“You will be a Y-lifer”
My first job outside of high school was working at a Northshore YMCA summer camp. I had a blast. I attended Western Washington University but would come home during summer breaks to live it up as a camp counselor. After I received a degree from WWU, the YMCA was ready for me. Part-time led to full-time which led to higher-up director level positions. Piloting programs, leading fundraising campaigns, and taking over the horse camp for the YMCA of Greater Seattle were side gigs to directing the before-school and after- school programs. I was married, owned a condo, and had a wonderful network of friends and co-workers. I was frequently referred to as a “Y-lifer,” someone who’s first and only job is at the YMCA.. I was fine with it. Life was pretty grand…until it all hit the fan, HARD.
Buy me a beer for the details but essentially an autoimmune disease followed by a divorce turned my world upside down. I had a friend who had recently gone through a divorce invite me on a trail run. More “we don’t really know what we are doing but this is fun” folks joined group runs whenever possible. Several of us started running trail races which meant taking lots of time off work. In 2014, I made the jump. After 17 years of working for the YMCA, I left but I wasn’t sure for what. I do know a few directors lost their bets about my Y-lifer status, though.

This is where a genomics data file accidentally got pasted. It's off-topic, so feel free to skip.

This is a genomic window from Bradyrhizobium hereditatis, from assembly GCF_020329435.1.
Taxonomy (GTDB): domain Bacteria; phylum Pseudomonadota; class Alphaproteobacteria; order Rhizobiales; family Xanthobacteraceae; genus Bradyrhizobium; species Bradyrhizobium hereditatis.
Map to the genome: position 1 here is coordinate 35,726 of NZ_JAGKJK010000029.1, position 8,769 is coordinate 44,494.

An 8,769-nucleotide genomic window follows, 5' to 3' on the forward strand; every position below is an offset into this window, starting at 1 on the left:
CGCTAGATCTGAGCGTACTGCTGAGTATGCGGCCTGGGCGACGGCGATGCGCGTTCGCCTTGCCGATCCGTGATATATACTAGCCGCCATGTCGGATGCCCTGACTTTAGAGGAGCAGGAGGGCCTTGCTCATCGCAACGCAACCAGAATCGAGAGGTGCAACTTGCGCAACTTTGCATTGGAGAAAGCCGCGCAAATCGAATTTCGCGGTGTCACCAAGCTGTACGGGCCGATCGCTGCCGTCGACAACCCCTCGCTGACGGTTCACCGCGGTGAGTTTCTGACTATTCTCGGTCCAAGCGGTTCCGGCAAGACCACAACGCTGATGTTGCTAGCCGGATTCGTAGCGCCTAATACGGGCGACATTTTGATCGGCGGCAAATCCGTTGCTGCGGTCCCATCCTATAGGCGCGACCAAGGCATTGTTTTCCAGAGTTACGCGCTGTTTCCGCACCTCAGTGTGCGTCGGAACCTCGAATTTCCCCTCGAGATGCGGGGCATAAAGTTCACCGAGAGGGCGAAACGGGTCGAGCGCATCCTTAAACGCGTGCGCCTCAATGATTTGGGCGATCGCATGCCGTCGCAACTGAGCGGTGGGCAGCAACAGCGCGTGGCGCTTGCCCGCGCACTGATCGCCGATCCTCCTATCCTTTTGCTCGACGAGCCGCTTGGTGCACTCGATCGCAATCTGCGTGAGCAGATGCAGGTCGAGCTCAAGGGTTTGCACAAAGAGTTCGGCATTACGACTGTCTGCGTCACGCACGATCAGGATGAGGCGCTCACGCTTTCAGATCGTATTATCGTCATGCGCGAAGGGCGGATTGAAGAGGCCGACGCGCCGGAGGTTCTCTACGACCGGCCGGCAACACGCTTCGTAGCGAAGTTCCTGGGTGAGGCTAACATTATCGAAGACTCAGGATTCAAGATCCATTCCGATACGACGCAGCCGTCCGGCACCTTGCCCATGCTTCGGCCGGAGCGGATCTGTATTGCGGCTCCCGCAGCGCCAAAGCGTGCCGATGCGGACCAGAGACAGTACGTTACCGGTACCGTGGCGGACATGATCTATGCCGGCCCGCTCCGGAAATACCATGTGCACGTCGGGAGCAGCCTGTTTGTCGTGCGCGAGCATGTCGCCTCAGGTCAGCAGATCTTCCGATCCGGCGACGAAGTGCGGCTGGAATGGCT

I was fortunate to land jobs first with Rainshadow Running and then Northwest Trail Runs from 2015-2019. Both companies introduced me to people, places, and adventures I never would have dreamt about. This 5k road runner, who preferred flat courses, found happiness again; but this time on trails, and with the community that came with them. That said, I’d still call myself a Y-lifer.
While I may not work for the YMCA anymore, the YMCA is deeply committed to helping communities thrive which is now in my DNA. I left my job at Northwest Trail Runs to pursue a business that allows me to be the small-town Oprah – “…and you get $500! And you get $500!…..” while putting on trail running events that fosters community. Hence, Walla Trails & Community was born. I can now incorporate what I loved from previous work experience into trail running events: community building, summer camps, fundraising, event directing, and volunteer coordinating. I am excited to see how this next chapter unfolds.